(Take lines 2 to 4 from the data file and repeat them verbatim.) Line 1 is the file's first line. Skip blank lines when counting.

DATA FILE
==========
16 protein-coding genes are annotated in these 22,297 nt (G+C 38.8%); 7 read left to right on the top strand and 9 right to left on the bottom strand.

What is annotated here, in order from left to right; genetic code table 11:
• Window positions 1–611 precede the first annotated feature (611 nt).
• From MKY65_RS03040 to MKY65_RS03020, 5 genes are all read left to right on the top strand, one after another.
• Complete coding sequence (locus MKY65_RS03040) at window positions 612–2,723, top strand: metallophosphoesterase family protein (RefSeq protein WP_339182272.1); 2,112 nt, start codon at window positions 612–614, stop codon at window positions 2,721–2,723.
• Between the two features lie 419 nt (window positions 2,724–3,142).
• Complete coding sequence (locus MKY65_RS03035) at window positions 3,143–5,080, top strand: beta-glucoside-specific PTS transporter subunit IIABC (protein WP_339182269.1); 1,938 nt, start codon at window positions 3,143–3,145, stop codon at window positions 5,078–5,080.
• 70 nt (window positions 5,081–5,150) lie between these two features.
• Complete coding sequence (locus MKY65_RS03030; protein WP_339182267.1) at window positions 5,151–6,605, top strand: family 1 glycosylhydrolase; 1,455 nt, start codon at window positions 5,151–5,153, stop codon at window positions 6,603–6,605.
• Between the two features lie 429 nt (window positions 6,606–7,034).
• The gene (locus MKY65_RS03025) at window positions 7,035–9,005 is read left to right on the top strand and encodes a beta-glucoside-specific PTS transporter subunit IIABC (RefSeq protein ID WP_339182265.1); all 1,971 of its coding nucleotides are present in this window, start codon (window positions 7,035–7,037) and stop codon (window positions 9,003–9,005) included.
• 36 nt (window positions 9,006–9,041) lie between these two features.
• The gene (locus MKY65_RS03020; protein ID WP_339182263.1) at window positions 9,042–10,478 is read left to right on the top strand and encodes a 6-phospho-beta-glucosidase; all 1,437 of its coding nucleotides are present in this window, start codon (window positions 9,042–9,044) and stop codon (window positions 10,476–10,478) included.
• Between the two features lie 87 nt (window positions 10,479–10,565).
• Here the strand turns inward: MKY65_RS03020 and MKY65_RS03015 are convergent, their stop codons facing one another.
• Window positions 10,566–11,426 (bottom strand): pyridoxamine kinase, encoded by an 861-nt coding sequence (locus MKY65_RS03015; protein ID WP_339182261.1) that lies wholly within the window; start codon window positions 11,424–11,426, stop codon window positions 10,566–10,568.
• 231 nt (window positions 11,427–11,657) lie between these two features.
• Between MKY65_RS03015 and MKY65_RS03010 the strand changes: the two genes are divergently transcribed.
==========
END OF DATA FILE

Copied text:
What is annotated here, in order from left to right; genetic code table 11:
• Window positions 1–611 precede the first annotated feature (611 nt).
• From MKY65_RS03040 to MKY65_RS03020, 5 genes are all read left to right on the top strand, one after another.